In 2022, torrential rains and floods devastated Nigeria, destroying thousands of hectares of land. The country’s annual corn and rice production declined by approximately 12% and 21%, respectively.
With over 200 million people living in Nigeria worldwide suffering from devastating weather conditions, they are using technology to prepare their agricultural sector and farmers better. Satellite crop monitoring solutions have proven particularly useful.
Africa’s most populated nation is part of the CropWatch Innovation Partnership Program launched in 2021 by UNCTAD, the Chinese Academy of Science Organizations, a non-profit NGO.
“Sustainable crop monitoring with remote sensing data provides strong planning insights and significantly improves the quality, ability and technical depth of decision making in our agricultural sector,” said Rakiya Babamaaji, deputy director of the Nigerian National Agency for Space Research and Development (NASRDA).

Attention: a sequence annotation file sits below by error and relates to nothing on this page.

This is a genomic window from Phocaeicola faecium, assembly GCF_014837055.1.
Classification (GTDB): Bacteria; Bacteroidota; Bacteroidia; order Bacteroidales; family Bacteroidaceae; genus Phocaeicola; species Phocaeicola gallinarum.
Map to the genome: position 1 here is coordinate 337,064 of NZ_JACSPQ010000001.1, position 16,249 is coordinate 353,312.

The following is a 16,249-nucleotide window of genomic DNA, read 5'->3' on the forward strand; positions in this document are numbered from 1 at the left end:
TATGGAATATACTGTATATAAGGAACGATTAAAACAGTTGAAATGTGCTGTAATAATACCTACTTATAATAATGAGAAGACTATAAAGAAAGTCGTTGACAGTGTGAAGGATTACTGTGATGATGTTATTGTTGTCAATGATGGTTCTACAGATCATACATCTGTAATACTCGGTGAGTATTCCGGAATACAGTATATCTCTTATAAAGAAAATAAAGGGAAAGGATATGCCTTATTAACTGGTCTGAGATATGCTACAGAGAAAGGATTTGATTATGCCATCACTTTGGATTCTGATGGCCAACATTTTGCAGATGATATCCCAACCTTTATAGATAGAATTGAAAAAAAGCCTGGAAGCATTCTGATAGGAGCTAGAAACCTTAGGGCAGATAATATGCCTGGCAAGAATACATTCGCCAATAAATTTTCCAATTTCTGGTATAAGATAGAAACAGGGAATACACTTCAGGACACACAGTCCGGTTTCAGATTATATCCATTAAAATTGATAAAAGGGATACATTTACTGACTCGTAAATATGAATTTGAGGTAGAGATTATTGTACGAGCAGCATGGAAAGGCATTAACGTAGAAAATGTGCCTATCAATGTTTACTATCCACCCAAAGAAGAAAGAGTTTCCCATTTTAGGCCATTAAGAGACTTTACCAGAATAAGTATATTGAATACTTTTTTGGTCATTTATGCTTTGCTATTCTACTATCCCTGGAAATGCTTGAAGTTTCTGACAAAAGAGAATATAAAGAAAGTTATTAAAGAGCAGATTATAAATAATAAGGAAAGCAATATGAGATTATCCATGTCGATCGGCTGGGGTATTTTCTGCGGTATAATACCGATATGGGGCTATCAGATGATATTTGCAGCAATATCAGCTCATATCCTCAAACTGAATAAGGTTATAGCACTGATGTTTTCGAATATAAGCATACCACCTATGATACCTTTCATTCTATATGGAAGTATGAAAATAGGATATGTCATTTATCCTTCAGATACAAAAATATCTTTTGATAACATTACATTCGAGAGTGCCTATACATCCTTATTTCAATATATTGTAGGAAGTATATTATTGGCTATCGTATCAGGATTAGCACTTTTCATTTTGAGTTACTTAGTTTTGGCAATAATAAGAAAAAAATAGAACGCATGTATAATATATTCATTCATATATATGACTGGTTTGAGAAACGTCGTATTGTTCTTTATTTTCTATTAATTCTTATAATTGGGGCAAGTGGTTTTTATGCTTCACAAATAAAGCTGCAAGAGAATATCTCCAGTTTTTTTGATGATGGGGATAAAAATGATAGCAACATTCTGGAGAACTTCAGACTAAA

Nigerian experts trained through the program adapt the CropWatch tenet to the local context. The system uses satellite information to improve farm management and monitor crop growth and other climatic conditions such as biomass, temperature, and rainfall.
Information About the Tool
Earth observation and plant monitoring technologies have great potential for agriculture, but their development, especially on a large scale, but difficult and costly for developing countries.
CropWatch uses the power of South-South cooperation to overcome many obstacles. It provides participating countries access much-needed technology and training to adapt the system to local needs.
Another country in the program is Mauritius, a small island developing country that imports 75 of its food. The country urgently seeks to increase local agricultural production to ensure food security. It faces the challenges of climate change, which has led to more droughts, flash floods, and hurricanes in recent years.